Manila International Airport and Clark Fields guide

Manila's Ninoy Aquino Airport is near the city centre

Manila's Ninoy Aquino Airport is near the city centre

Manila is served by an international airport close to the city with domestic terminals transporting passengers to the far reaches of the Philippines. Clark Fields Airport is situated around two hours north of the capital and handles air traffic from budget carriers such as Air Asia.

Manila International Airport

Manila’s main airport is officially referred to as Manila Ninoy Aquino International Airport (NAIA), but to tourists it is simply known as Manila International Airport. It serves as the main international travel gateway to the Philippine capital and is nestled along the border shared by Paranaque City and Pasay City in Metro Manila. The airport is seven kilometres away from old Manila.

The Manila International Airport is served by a number of international and local air carriers. More than 32 million travellers pass through the airport, which makes it the busiest in the Philippines. Prior to your arrival, you will be handed a disembarkation card, which you need to fill up before your plane lands so you can show it to immigration.

The airport has four passenger terminals, with most international flights arriving in the main Terminal One. Terminal Two is the Centennial Terminal, which is exclusively used by Philippine Airlines, the flag carrier that offers both domestic and international flights. Terminal Three is the NAIA International Terminal handling international flights by local air carriers such as PAL Express, Cebu Pacific, and Air Philippines. Finally, the domestic terminal serves all flights by other local air carriers. The terminals are spread far apart from one another and passengers normally have to rely on the free shuttle or public transport such as the jeepney or a taxi to transfer from one to another.

Passengers waiting for departure can find a lot of restaurants, bars, and coffee shops in Terminal One. Two duty-free outlets are in the departures north wing, but there is also another at the arrivals north wing. Other facilities in Manila International Airport include telephones, a post office and banks offering foreign currency exchange services. There is also an ATM centre at the arrivals area, and you can also find a playroom for children, a sauna, pharmacy, chapel and 24-hour medical clinics.

Cebu Pacific is a popular budget airline

Cebu Pacific is a popular budget airline

Ground transportation at Manila International Airport is mainly provided by taxis, which can take you to anywhere in Metro Manila. Just be sure to ride an official, pre-booked, or metered taxi and expect a long queue at the taxi rank. There are also buses and jeepneys operating off site, but tourists should only take these with previous knowledge of the city. Before arrival, check with your hotel if airport transfers are offered so a representative can meet you at arrivals  instead.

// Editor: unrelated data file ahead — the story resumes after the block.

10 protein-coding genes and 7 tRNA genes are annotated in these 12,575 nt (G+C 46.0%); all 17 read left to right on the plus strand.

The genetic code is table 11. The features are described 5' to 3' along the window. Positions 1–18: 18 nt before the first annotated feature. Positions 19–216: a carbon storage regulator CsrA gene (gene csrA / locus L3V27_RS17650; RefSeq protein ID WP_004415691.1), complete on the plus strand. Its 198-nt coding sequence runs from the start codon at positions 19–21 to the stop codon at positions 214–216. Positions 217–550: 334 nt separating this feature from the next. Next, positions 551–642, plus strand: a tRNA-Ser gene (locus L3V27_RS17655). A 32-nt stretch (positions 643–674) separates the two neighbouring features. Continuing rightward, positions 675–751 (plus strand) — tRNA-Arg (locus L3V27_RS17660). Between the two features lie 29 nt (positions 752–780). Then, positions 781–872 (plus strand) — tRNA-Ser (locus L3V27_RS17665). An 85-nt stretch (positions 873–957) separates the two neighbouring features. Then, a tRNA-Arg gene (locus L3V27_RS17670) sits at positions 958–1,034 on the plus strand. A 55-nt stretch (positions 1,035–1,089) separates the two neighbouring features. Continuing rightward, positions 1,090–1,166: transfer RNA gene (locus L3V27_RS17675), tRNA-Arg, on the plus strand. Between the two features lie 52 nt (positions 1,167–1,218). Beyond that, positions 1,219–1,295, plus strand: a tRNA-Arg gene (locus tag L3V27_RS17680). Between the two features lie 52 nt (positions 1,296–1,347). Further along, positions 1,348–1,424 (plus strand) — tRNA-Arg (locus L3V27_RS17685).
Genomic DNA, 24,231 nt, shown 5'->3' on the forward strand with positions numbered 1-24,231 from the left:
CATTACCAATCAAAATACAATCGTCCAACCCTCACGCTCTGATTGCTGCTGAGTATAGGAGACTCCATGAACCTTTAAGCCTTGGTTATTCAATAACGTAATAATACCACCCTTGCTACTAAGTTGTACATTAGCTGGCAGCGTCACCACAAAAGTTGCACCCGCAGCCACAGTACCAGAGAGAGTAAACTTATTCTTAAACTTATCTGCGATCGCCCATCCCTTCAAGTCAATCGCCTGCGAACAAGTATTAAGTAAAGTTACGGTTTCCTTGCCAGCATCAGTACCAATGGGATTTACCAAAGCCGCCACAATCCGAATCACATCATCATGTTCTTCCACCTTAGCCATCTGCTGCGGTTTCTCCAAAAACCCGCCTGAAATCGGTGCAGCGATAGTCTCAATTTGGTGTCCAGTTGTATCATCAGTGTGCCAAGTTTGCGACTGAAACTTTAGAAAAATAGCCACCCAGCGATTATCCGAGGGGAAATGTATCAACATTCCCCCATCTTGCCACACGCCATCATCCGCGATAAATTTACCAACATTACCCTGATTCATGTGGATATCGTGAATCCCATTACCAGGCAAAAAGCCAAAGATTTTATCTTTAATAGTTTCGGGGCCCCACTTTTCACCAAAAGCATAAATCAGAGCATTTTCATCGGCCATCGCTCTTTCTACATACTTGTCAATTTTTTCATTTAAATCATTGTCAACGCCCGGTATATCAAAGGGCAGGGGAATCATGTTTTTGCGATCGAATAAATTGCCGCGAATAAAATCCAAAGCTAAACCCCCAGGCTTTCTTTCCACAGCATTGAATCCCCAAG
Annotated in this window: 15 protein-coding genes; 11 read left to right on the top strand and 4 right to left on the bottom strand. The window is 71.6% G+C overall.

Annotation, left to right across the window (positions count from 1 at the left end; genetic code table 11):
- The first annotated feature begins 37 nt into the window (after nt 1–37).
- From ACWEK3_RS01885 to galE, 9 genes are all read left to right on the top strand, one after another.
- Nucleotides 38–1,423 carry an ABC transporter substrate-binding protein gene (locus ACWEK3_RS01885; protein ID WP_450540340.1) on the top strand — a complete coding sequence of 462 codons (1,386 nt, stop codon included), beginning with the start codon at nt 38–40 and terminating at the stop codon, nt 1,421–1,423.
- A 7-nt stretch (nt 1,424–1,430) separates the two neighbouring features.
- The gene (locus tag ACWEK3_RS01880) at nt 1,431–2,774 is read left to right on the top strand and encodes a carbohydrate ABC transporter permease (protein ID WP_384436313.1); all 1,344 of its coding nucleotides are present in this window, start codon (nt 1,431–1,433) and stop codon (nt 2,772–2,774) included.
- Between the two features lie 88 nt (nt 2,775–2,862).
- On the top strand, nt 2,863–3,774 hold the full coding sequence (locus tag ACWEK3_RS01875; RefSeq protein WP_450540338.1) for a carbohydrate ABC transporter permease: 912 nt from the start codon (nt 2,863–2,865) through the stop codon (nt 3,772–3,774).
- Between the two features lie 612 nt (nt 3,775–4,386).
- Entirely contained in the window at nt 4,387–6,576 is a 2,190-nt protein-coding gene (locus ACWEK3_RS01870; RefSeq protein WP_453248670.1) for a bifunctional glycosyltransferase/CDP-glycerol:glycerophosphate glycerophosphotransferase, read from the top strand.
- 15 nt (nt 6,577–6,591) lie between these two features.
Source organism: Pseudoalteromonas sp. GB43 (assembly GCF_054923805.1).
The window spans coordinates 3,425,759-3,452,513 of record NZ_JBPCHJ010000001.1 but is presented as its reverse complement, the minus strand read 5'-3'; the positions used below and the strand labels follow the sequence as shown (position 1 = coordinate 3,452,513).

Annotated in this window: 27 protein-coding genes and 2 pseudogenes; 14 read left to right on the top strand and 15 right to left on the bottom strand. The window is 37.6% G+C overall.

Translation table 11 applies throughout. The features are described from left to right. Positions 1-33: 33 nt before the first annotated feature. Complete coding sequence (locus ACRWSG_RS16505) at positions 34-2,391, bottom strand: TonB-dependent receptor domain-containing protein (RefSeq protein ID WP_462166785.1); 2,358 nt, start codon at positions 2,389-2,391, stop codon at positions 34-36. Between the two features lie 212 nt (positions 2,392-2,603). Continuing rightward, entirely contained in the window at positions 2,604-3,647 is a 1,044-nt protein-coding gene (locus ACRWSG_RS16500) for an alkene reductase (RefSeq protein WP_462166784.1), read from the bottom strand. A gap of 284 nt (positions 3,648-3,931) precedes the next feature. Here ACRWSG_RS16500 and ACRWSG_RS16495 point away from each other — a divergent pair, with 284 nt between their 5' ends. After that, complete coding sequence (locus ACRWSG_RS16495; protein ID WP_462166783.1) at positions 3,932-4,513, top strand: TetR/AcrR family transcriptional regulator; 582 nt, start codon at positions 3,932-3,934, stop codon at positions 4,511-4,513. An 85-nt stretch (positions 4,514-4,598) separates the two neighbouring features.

The Baclaran Station of the Manila Light Rail Transit is also within two kilometres of the airport via a taxi. It can be an alternative means of transportation if you are not carrying a lot of luggage.

NAIA Domestic Terminal

Manila International Airport’s domestic terminal is the oldest in the area and dates back to 1948. It mainly handles domestic flights by South East Asian Airlines and Zest Air. No passenger jetways exist in the airport, so you normally would have to walk from your plane to the terminal or ride a shuttle.

Inside the terminal, you can find 26 check-in counters. Being rather small, the arrivals hall can only handle around 1,000 passengers at a time. However, you can find a lot of restaurants and a magazine store in the area. There are also five baggage carousels, making it rather quick to claim your luggage.

Outside the terminal you can find plenty of restaurants, banks, a grocery store and airline offices within walking distance. Just like in the main international terminal, the domestic terminal is served by taxis that can take you to your hotel.

NAIA Terminal Two

The Centennial Terminal or Terminal Two of the Manila International Airport mainly handles flights by Philippine Airlines – both international and domestic. Domestic flights are handled in the south wing of Terminal Two. The airport was named the Centennial Terminal because it was completed in 1998, the 100th year of Philippine independence (although it officially began operationing the following year).

Situated on the Old MIA Road, it has a more modern architecture and a well-lit ambiance with a plethora of restaurants and cafes. As many as five million passengers use Terminal Two every year. Tourists can catch a taxi outside the arrivals hall to their final destination within Metro Manila.

Clark International Airport

The aviation gateway for Clark Special Economic Zone and Angeles City’s general area is known as the Diosdado Macapagal International Airport, but more commonly referred to as Clark Fields International Airport. It lies 85kms from the main airport of Manila but serves as an alternative, if you are taking budget flights from Tiger Airways, Cebu Pacific, Air Asia, Sea Air, Asiana, etc. The airport handles over 1.3 million passengers.

Clark International Airport currently has one terminal which boasts a central location in central Luzon but can easily be accessed via shuttle buses from Metro Manila. The airport is also a good base if you want to visit the Subic Bay Freeport. Two additional terminals are currently being constructed to handle more passengers and accommodate more international flights.

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